Report That a Cherished Legend Is Actually Real

What savvier fakery than appealing to our nerdy sentimental side? Yesterday Nature teased us with the notion that dragons have managed to endure long periods during which colder temperatures have prevented them from thriving. In "Here Be Dragons" (helpfully categorized under Zoology) Andrew J. Hamilton, Robert M. May, and Edward K. Waters contend that global warming will stir these beasts once again. The caption of a figure titled "The rise and fall and rise again of dragons" explains: "The rising incidence of dragons in the literature correlates with rising temperatures, and suggests that these fire-breathing lizards are being sighted more frequently. As a result, the large-scale 'Third Stir' is deemed to be imminent." It’s worth noting that the piece appears in the News and Views section of Nature and includes the annotation, "Some of the content of this article may merit a degree of skepticism." Although "Here Be Dragons" is an entertaining spoof of science journalism, ultimately it’s also an opinion piece that serves up some gentle satire.

040215_Image2_CERN_TheForce.jpgClick to Enlarge Image Then from CERN there’s this beguiling announcement, penned masterfully by CERN communications group Web editor Cian O'Luanaigh:

Though four fundamental forces—the strong force, the weak force, the electromagnetic force and gravity—have been well documented and confirmed in experiments over the years, CERN announced today the first unequivocal evidence for the Force. "Very impressive, this result is," said a diminutive green spokesperson for the laboratory.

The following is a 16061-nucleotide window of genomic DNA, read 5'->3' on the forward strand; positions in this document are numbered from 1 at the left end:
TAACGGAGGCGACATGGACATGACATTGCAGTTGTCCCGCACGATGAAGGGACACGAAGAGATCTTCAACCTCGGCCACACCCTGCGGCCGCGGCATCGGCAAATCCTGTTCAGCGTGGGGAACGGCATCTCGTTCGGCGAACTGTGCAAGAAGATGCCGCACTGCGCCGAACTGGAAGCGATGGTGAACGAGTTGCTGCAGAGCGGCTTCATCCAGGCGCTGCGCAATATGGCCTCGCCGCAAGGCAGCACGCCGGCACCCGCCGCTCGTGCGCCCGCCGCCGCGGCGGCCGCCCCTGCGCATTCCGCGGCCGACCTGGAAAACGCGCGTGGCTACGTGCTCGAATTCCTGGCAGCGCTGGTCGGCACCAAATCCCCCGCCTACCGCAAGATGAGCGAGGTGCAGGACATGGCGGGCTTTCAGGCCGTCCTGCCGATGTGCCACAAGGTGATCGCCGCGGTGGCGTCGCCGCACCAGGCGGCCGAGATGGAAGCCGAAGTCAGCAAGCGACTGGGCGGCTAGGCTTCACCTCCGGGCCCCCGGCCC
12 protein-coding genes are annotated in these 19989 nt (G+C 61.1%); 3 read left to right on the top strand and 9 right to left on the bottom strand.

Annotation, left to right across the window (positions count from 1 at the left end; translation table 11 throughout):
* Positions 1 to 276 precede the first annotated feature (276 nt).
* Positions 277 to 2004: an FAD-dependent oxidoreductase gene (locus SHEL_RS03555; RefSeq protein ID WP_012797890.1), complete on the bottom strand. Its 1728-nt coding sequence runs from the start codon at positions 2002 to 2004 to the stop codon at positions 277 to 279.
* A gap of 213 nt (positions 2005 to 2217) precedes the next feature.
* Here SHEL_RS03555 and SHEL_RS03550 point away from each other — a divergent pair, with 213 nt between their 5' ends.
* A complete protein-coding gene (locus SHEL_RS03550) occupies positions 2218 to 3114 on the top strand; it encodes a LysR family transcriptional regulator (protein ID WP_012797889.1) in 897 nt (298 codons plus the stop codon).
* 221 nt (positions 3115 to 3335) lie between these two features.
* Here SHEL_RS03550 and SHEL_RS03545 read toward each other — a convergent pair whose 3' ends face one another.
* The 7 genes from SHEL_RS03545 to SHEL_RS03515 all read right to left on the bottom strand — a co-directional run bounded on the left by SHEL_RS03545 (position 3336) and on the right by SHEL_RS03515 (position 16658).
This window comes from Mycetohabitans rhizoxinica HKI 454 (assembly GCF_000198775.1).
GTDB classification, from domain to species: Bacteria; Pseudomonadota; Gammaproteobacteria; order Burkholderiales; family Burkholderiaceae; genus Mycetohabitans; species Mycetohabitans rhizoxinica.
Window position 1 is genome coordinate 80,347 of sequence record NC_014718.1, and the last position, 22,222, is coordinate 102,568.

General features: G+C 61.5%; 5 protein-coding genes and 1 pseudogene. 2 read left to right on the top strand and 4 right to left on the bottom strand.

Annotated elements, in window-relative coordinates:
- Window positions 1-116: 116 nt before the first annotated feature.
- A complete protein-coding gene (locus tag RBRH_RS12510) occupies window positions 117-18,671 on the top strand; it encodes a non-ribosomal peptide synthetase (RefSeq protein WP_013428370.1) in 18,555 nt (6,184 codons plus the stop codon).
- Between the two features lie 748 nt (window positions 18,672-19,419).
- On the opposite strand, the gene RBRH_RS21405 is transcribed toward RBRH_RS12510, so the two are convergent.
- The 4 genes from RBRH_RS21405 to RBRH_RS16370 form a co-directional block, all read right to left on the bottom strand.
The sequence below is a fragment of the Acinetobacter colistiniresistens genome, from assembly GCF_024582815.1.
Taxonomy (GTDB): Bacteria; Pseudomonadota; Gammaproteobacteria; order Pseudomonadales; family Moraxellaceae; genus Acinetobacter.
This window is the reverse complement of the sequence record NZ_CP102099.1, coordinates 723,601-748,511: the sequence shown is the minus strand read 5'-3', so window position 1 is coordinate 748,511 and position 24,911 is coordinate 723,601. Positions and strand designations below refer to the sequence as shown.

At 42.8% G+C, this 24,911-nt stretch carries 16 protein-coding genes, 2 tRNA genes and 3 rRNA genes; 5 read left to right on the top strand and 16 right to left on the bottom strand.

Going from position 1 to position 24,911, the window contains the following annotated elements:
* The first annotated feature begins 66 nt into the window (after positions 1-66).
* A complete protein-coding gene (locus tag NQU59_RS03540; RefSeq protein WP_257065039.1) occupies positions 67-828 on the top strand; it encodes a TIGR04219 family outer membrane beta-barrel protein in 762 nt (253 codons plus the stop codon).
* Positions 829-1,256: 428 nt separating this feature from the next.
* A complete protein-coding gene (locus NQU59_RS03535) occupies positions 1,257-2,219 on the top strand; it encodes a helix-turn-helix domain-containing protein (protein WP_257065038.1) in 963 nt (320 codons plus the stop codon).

Invent Something We Wish Were Real

CERN makes our list again, this time via an announcement from PBS’s NOVA . Tim De Chant reports that while warming up the Large Hadron Collider, physicists inadvertently created a groovy rainbow universe, replete with a frolicking dolphin. (This spoof follows on NOVA ’s April Fools’ Day spoof last year, "Scientists Beam Light in Front of Dolphins, Accidentally Create Rainbow Lasers.")

Also, be sure to check out the April Fools’ headline generator at the bottom of the page. A test of the generator (all in the name of science of course) elicited this gem: "Mind-Controlled Robot Conquers Circadian Clocks by Following the Fish."

To Spoof or Not to Spoof

040215_Image3_NOVA_RainbowUniverse.jpgClick to Enlarge Image Not everyone relishes a good science spoof, and yesterday Lee Billings offered a solid argument against japery in science journalism. This question is worth contemplating. On the one hand, there is the question, rightly raised, of the public trust and not taking advantage of that or threatening it. On the other hand, there may be value in sharing moments when we take ourselves less seriously, when we bring a little levity to the often serious, even grave, subjects we cover—especially if it can be done in a way that brings readers in on the joke and allows them a breather too.

This post is published in Science Culture